Every organisation has rewards, such as increments, bonuses, incentives and benefits. However, Ganjoo states that while the softer elements, such as empathy existed before, the focus has now completely shifted to employee wellness — emotional and physical.
Stronger bonds and connections
Talking about emotional wellness, Ganjoo opines, “In the current context, emotional wellness means taking care of employees, and having a stronger connection with them across all hierarchies than there was earlier. This means, more attention from the manager — other than on just work and output— which will build a stronger connection.”
As we move forward, being empathetic will determine how well connected a manager is with the employees at every level. Apart from the workplace needs, it will be more about the holistic wellbeing of the employees, which will ensure better performance and management.
For instance, Ganjoo explains, “Employees will now expect that certain work be allowed to be done from home, and similarly, the managers will not mind considering such an option. It will be a challenge to meet the expectations of employees.”
Makhania holds a similar opinion. “Companies have come up with new policy changes, including allowing more flexibility, which will continue even when employees return to office. This will only improve efficiency, effectiveness and work-life balance for employees.”
Earlier, interviews used to take an entire day. Some candidates used to even commute for hours or even travel to different cities, spending days. However, the pandemic has made several things easier for organisations.
“In the past, for outstation candidates, travelling to cities for interviews was common. COVID has made us realise what a sheer waste of time, money and effort that was. Now, employers will consider the possibility of virtual interviews as an option, and a lot of other things will get eased out. Here, the empathy factor will make employers question as to why somebody should be summoned from afar or required to be physically present only to be spoken to for just half an hour when the same can be done virtually,” explains Makhania.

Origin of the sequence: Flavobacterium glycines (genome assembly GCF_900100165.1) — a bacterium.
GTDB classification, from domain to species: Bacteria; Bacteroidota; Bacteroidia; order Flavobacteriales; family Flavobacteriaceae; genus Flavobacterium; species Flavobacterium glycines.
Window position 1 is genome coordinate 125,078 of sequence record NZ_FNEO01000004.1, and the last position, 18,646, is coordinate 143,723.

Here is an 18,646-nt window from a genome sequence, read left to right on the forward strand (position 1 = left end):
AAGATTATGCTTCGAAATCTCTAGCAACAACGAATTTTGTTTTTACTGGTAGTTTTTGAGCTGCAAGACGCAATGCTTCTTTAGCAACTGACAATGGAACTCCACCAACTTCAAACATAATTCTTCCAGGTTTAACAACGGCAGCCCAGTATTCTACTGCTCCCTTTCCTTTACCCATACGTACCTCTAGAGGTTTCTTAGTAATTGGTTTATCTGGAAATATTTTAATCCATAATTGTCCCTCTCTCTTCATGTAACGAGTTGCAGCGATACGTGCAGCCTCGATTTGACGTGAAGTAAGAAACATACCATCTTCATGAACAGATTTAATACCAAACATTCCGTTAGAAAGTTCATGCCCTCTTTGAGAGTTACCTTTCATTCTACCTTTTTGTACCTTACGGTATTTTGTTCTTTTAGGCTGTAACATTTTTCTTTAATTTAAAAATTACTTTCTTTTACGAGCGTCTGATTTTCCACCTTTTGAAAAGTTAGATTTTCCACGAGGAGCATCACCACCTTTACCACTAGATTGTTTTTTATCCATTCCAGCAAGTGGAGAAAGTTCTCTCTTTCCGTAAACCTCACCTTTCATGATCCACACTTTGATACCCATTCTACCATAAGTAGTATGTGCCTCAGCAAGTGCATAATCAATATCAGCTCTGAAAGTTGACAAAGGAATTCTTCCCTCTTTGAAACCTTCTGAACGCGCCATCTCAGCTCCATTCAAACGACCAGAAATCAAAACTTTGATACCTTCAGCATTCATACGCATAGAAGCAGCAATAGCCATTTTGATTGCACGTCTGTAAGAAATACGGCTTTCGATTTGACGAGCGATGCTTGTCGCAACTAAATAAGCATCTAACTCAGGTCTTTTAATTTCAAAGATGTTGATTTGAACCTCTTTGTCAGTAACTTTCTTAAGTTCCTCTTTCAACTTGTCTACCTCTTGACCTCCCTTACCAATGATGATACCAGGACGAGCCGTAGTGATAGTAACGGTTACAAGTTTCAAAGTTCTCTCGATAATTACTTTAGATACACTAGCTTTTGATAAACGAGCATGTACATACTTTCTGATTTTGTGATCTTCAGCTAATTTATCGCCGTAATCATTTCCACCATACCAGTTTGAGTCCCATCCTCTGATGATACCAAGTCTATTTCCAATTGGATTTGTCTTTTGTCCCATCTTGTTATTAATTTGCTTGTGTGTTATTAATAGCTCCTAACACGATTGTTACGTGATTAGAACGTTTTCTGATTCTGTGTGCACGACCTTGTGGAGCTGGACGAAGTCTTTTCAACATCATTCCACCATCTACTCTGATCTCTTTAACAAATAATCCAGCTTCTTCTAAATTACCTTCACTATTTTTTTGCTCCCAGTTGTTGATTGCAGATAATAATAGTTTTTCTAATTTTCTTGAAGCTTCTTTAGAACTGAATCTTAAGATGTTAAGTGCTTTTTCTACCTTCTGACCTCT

‘Empathy’ may not be a new trait for many organisations. Many have been empathetic towards their employees in pre-COVID times as well.
“While empathy existed earlier, the focus is more during these current times, as compared to pre-COVID times. A lot of these things were happening in an informal way, where much was not talked about. The pandemic has simply made all of us conscious and vocal about it,” adds Makhania.
Adversities have a strange way of bringing people together. Over the last several months, the bonds between the management, employees and colleagues have strengthened. From just being there to help each other, they have all emerged stronger, not just as individuals but as an organisation.
“It is empathy that helped us understand and address the needs of our colleagues and simultaneously stay on the growth track. In the post-COVID world, it will be more important than ever to have the same level of empathy organisations are showing right now. One needs to understand and listen to employees so that they can develop solutions that will help companies transition into the post-COVID world.”
In Thakur’s words, “One needs to understand that after staying indoors and working from home for so long, some may be more comfortable with the remote working setup while others may just want to go back to working from offices. Businesses need to consider these situations and help employees in the transition, instead of simply following set guidelines. Given the enhanced work-from-home situation, it will definitely change the way many companies have been working in the past. It is as much about a behavioural mindset change as it is about a physical change to do with how work typically happens.”
As mentioned, industry experts believe that this will continue even in the post-pandemic scenario.